Eric Andersen Silent Angel: Fire and Ashes of Heinrich Böll

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Submitted by Don Graham

Years from now when the generation studies music history, the folk music revival of the 1960’s to be specific, Eric Andersen will be a large part of that study. But for now, Eric is going back in history for his projects for Meyer Records. His output on the Meyer label has included a tribute to the existential Camus and the rock star Lord Byron mingling with the Universe. And now his focus is Heinrich Böll; a Nobel Prize-winning writer, an anti-fascist, and soldier in the German army who deserted the army and eventually was captured by Americans where he was sent to a Prisoner of War camp.

Silent Angel: Fire and Ashes shines a light on the life and adventures of Heinrich Böll; who dedicated his life to chronicling his experiences of wartime and post-war Germany. And from these writings, Eric was able to knit together songs that tell those tales but also manage to warn of the ever-present danger of history repeating itself with the current political landscape.

The album starts with a light-hearted song Wenn de Wasser Im Rhein Gold’ner Wein War, If The Water of The Rhine Was Golden Wine but that is where the levity ends. Eric kicks in with a sobering collection of songs that came to him from studying the man.

Eric AndersenEric AndersenThe opening track ‘Silent Angel’ gleaned from Böll’s first novel, tells the grim story of when he goes back to his burned out bombed out hometown where catches sight of an angel made of stone “a marble angel stood before, a tender smile upon his face, his flowing hair was made of stone, he held a lily in his hand, his broken wings lay on the ground, blind sockets for his eyes. But the angel won’t be silent anymore” Sarcasm is the “subjet de jour” with ‘Thank You Dearest Leader’, a little touch of rock n roll and a big bird to Adolf. ‘ Oooooo thank you dear leader for everything you’ve done. Thank you for the darkness and blotting out the sun.” and “Unlike the old who died up front, you never lead the charge. You hid inside a bunker with your car in the garage. For the heroes in a graveyard who tried to reach your goal, you died alone, a coward with a bullet in a hole.”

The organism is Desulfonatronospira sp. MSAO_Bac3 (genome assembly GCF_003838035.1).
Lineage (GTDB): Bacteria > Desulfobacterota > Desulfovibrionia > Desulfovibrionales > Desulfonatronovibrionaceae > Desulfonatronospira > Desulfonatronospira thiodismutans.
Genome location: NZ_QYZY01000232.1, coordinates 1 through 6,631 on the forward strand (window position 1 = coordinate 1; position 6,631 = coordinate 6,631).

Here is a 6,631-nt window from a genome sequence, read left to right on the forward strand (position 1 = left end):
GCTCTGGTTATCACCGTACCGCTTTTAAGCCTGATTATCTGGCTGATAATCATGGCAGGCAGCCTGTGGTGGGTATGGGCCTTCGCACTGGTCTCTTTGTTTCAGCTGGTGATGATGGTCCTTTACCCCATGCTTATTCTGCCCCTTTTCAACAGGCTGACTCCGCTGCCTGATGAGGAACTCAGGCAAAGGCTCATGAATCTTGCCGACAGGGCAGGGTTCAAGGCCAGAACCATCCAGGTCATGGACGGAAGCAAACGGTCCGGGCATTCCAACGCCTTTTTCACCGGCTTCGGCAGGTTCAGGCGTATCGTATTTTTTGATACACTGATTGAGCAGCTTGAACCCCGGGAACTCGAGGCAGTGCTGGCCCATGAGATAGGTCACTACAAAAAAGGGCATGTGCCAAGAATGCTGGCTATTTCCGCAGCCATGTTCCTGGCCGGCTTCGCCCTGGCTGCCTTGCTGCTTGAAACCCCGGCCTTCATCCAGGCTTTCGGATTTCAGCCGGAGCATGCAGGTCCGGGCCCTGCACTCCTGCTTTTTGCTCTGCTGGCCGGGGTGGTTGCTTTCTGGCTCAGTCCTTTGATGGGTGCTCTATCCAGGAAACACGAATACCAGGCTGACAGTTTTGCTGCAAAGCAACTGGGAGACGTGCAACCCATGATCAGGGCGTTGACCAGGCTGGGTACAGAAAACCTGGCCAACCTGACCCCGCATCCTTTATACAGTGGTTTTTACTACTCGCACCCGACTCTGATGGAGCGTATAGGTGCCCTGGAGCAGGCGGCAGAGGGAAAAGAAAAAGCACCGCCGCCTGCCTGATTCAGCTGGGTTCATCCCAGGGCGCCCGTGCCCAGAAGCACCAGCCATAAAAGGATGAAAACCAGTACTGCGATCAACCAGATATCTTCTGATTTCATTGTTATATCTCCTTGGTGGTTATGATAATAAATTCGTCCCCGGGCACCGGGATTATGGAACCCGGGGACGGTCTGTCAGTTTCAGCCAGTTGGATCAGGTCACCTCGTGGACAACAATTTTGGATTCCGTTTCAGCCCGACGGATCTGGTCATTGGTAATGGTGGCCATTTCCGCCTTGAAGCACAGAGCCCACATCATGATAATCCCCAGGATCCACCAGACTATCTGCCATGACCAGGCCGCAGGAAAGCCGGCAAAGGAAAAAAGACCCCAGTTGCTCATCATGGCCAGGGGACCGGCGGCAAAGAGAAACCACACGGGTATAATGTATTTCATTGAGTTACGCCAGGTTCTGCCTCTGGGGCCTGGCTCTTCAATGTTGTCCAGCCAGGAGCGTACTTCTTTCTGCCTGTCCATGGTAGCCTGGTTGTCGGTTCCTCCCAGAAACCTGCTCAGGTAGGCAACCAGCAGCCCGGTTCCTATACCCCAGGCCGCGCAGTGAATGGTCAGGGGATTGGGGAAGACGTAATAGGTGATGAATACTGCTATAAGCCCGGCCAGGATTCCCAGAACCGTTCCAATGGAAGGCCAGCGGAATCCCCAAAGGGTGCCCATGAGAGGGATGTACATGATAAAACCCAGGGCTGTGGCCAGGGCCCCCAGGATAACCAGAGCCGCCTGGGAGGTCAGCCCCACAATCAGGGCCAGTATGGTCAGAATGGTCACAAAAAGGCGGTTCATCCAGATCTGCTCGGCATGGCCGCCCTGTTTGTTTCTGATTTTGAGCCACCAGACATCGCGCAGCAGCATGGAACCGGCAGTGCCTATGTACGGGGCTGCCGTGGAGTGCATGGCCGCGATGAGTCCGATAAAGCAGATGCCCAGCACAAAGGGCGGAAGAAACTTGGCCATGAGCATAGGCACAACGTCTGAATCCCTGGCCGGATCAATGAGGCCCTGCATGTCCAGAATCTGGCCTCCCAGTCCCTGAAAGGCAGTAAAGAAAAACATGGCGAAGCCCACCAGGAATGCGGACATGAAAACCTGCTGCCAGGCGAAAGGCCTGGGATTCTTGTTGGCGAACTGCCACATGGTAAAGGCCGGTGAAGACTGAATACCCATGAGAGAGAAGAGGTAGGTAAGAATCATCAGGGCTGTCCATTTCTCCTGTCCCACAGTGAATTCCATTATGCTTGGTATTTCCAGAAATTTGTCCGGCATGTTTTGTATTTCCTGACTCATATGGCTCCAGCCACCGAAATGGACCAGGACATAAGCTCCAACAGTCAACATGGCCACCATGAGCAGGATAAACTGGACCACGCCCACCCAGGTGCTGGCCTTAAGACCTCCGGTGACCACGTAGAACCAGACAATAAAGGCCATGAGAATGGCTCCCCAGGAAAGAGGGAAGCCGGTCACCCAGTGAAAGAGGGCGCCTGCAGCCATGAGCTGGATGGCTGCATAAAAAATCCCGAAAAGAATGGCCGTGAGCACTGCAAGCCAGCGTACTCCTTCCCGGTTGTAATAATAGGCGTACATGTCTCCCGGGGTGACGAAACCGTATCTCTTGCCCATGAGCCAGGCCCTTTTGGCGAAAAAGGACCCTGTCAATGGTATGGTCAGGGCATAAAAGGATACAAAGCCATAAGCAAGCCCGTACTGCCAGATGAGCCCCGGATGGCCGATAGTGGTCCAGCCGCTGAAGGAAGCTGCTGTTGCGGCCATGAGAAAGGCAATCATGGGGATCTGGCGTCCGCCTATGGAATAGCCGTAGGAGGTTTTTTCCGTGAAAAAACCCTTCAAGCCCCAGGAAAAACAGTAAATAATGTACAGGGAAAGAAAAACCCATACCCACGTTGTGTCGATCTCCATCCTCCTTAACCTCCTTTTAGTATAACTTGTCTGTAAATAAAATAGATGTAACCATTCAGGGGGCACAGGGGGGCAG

Next up ‘Face of a Clown’ the story of a man named Schneer who was an “artist and a clown” who becomes a busker in a train depot after giving up on his well to do family, “From a wealthy German family, my Mother was a Nazi, my Father had a mistress, my Mother had a maid.” And after becoming a busker he says “one thing a clown will never show’s the tear behind the smile.”

And then on to the opus of the record “Silence”, Silence, from the cellar down the halls, Silence running down the walls, Silence, never sorry when it calls. Doesn’t disappear at all, It just rolls up like a ball, Pretending to be small, and then buries you in a fog, silence”

The musicianship is superb as are most of Eric’s recordings, with the likes of Martell Beigang on drums, Michel Gazich on violin, Steve Postell on electric guitar, and fellow Montrealer Cheryl Prashker on percussion and featuring Harlad Rutar on accordion.

Eric takes his role seriously and when he could be appealing to his base with light-hearted folk songs of rainbows and more violets of dawn he has chosen to tackle the hard issues for better or for worse. Bravo Eric, the boldness you showed during your Thirsty Boots folk revival days of the sixties still burns like a Klieg light in your heart and soul.

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